Freshwater pulmonate snails and their potential role as trematode intermediate host in a cercarial dermatitis outbreak in Southern Thailand

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    This study aimed to investigate the pulmonate snail species in the vicinity of the cercarial dermatitis outbreak area in southern Thailand. In 2020, an outbreak of cercarial dermatitis was reported in Chana district, Songkhla Province, caused by the ruminant schistosome Schistosoma indicum and its snail intermediate host Indoplanorbis exustus. In the present study, 1,175 pulmonate snails were collected between October 2021 and October 2022 from five provinces covering 34 locations in southern Thailand. Seven pulmonate snail species were identified based on shell morphology, including Amerianna carinata, Gyraulus bakeri, G. convexiusculus, G. hubendicki, Physella acuta, Indoplanorbis exustus, and Radix rubiginosa. Among these snails, eight species, and five types of cercariae were identified, viz. type (i) Echinostome cercariae consisted of Echinoparyphium recurvatum, Echinostoma spiniferum, and E. revolutum, type (ii) Brevifurcate-apharyngeate cercariae consisted of Schistosoma indicum and S. spindale, type (iii) Brevifurcate-pharyngeate-clinostomatoid-cercariae was represented by Clinostomum giganticum, type (iv) Longifurcate‚Äďpharyngeate cercariae (strigea cercaria) was Diplostomum baeri eucaliae, and type (v) Ophthalmoxiphidiocercaria. Among the seven pulmonated snail species, three were found to be infected, viz. G. convexiusculus, I. exustus, and R. rubiginosa, with infection rates of 1.14% (2/176), 0.25% (2/802), and 4.02% (7/174), respectively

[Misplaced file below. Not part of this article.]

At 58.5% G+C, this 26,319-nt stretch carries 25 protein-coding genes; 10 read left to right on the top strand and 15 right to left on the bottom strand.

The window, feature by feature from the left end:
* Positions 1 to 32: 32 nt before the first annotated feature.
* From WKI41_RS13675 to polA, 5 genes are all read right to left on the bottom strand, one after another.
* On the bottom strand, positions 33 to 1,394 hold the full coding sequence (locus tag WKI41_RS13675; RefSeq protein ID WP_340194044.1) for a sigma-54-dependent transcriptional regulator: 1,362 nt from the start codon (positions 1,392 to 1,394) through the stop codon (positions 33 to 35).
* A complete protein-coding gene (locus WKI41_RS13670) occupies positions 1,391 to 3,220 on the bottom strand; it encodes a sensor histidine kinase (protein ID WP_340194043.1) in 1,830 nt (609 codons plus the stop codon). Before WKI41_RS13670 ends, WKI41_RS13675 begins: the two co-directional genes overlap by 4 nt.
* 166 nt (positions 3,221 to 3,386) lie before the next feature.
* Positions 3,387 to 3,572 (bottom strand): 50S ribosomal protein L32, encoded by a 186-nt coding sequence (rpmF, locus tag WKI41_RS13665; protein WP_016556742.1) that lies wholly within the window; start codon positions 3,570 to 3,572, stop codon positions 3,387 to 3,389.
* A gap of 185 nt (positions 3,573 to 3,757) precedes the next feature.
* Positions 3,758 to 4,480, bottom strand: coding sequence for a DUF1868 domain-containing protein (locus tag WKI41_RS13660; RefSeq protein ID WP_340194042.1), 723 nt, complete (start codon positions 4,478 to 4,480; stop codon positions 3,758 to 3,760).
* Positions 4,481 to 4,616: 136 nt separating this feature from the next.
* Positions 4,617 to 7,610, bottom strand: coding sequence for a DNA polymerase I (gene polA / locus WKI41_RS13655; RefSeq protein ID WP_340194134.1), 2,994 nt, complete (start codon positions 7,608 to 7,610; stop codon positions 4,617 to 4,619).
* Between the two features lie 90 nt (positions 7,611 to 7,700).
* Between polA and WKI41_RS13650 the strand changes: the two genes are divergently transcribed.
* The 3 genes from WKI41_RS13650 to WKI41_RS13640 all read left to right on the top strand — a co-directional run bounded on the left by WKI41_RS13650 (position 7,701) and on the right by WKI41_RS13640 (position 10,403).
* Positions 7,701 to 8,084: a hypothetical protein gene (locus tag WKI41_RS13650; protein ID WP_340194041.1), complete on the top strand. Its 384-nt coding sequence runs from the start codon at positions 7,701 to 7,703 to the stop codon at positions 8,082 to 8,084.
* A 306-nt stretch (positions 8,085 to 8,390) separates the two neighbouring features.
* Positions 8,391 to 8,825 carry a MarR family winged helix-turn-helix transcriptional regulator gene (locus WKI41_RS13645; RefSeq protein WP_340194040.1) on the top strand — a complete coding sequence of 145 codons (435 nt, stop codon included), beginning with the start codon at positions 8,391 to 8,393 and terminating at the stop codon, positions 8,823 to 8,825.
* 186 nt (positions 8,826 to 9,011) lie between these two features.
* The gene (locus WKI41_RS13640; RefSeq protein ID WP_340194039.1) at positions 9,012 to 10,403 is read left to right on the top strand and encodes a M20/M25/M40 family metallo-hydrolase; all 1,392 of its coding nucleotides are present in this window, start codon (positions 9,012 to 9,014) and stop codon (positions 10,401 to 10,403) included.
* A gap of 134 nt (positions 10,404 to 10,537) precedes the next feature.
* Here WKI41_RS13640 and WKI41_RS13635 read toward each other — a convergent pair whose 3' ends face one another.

ÔĽŅFive times over: 42 new Angustopila species highlight Southeast Asia's rich biodiversity (Gastropoda, Stylommatophora, Hypselostomatidae).